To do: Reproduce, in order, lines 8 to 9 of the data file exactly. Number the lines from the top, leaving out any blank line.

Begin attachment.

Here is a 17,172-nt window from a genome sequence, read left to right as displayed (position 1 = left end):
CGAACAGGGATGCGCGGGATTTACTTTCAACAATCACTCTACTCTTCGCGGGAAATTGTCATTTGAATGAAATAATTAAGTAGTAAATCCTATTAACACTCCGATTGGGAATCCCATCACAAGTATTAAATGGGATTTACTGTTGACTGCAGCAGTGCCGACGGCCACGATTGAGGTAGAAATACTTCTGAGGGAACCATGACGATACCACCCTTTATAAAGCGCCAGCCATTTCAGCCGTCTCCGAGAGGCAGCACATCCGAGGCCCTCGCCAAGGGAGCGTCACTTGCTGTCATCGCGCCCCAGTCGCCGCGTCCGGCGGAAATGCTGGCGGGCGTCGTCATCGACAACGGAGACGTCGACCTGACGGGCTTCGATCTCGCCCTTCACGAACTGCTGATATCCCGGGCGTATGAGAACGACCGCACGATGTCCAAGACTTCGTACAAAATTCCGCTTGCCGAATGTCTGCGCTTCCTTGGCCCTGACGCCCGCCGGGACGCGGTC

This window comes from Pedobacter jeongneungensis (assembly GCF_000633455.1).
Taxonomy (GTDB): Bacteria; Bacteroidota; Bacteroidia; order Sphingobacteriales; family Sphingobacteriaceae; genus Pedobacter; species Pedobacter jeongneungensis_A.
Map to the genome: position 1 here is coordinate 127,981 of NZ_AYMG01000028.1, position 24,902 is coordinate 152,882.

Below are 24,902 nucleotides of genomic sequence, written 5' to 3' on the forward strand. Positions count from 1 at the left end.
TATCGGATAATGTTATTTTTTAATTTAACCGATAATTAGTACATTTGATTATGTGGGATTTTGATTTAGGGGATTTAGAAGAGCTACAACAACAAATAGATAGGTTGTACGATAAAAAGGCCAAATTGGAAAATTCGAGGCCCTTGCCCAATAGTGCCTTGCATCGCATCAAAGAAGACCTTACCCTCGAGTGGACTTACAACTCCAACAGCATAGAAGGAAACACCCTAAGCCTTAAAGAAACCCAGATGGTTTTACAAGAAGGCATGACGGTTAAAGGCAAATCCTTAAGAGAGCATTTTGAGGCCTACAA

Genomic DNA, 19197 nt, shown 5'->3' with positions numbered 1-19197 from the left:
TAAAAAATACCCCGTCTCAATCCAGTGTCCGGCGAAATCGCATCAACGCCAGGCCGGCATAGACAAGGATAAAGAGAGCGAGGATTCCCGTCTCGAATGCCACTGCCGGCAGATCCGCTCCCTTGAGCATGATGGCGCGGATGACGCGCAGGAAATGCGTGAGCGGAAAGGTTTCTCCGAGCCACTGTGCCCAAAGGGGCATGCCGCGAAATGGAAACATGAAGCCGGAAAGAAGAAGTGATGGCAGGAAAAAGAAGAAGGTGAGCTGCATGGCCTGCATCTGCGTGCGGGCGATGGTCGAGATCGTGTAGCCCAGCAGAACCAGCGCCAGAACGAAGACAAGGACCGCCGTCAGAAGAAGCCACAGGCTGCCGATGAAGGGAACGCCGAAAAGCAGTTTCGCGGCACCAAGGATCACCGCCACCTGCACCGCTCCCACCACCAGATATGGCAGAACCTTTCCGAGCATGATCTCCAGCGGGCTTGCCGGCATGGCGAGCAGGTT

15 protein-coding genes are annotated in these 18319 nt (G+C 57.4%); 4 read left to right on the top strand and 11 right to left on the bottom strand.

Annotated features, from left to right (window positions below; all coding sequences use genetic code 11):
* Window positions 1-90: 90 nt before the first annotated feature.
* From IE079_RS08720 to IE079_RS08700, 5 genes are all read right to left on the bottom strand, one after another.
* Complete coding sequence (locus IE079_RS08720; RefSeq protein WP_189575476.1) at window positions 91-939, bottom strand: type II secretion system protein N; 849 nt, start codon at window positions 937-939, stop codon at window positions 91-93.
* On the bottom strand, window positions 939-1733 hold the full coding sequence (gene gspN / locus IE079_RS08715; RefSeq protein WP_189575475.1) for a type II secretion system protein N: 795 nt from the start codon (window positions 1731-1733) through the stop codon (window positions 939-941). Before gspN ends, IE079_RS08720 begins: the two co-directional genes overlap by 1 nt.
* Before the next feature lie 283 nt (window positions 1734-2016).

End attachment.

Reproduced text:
Genomic DNA, 19197 nt, shown 5'->3' with positions numbered 1-19197 from the left:
TAAAAAATACCCCGTCTCAATCCAGTGTCCGGCGAAATCGCATCAACGCCAGGCCGGCATAGACAAGGATAAAGAGAGCGAGGATTCCCGTCTCGAATGCCACTGCCGGCAGATCCGCTCCCTTGAGCATGATGGCGCGGATGACGCGCAGGAAATGCGTGAGCGGAAAGGTTTCTCCGAGCCACTGTGCCCAAAGGGGCATGCCGCGAAATGGAAACATGAAGCCGGAAAGAAGAAGTGATGGCAGGAAAAAGAAGAAGGTGAGCTGCATGGCCTGCATCTGCGTGCGGGCGATGGTCGAGATCGTGTAGCCCAGCAGAACCAGCGCCAGAACGAAGACAAGGACCGCCGTCAGAAGAAGCCACAGGCTGCCGATGAAGGGAACGCCGAAAAGCAGTTTCGCGGCACCAAGGATCACCGCCACCTGCACCGCTCCCACCACCAGATATGGCAGAACCTTTCCGAGCATGATCTCCAGCGGGCTTGCCGGCATGGCGAGCAGGTT